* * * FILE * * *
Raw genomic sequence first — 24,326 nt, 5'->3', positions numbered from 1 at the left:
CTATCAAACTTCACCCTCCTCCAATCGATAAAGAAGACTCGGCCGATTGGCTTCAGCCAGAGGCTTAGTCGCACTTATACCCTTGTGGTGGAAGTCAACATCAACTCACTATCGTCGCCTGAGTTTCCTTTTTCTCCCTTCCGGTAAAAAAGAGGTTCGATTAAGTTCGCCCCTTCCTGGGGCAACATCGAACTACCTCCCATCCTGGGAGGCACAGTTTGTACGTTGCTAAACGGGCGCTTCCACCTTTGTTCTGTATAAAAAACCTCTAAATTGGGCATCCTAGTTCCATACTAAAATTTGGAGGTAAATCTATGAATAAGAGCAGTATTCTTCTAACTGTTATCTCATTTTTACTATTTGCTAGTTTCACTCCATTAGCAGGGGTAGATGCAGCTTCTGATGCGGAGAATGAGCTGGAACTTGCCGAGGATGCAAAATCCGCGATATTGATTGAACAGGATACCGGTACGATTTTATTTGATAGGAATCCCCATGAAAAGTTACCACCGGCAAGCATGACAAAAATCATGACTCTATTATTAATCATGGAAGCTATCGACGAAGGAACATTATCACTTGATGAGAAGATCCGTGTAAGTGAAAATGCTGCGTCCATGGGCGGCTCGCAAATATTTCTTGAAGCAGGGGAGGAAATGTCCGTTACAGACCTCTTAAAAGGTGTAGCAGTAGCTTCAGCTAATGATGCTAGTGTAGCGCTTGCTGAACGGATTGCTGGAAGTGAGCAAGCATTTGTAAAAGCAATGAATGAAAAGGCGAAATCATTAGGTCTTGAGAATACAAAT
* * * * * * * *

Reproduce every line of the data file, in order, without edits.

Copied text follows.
Raw genomic sequence first — 24,326 nt, 5'->3', positions numbered from 1 at the left:
CTATCAAACTTCACCCTCCTCCAATCGATAAAGAAGACTCGGCCGATTGGCTTCAGCCAGAGGCTTAGTCGCACTTATACCCTTGTGGTGGAAGTCAACATCAACTCACTATCGTCGCCTGAGTTTCCTTTTTCTCCCTTCCGGTAAAAAAGAGGTTCGATTAAGTTCGCCCCTTCCTGGGGCAACATCGAACTACCTCCCATCCTGGGAGGCACAGTTTGTACGTTGCTAAACGGGCGCTTCCACCTTTGTTCTGTATAAAAAACCTCTAAATTGGGCATCCTAGTTCCATACTAAAATTTGGAGGTAAATCTATGAATAAGAGCAGTATTCTTCTAACTGTTATCTCATTTTTACTATTTGCTAGTTTCACTCCATTAGCAGGGGTAGATGCAGCTTCTGATGCGGAGAATGAGCTGGAACTTGCCGAGGATGCAAAATCCGCGATATTGATTGAACAGGATACCGGTACGATTTTATTTGATAGGAATCCCCATGAAAAGTTACCACCGGCAAGCATGACAAAAATCATGACTCTATTATTAATCATGGAAGCTATCGACGAAGGAACATTATCACTTGATGAGAAGATCCGTGTAAGTGAAAATGCTGCGTCCATGGGCGGCTCGCAAATATTTCTTGAAGCAGGGGAGGAAATGTCCGTTACAGACCTCTTAAAAGGTGTAGCAGTAGCTTCAGCTAATGATGCTAGTGTAGCGCTTGCTGAACGGATTGCTGGAAGTGAGCAAGCATTTGTAAAAGCAATGAATGAAAAGGCGAAATCATTAGGTCTTGAGAATACAAAT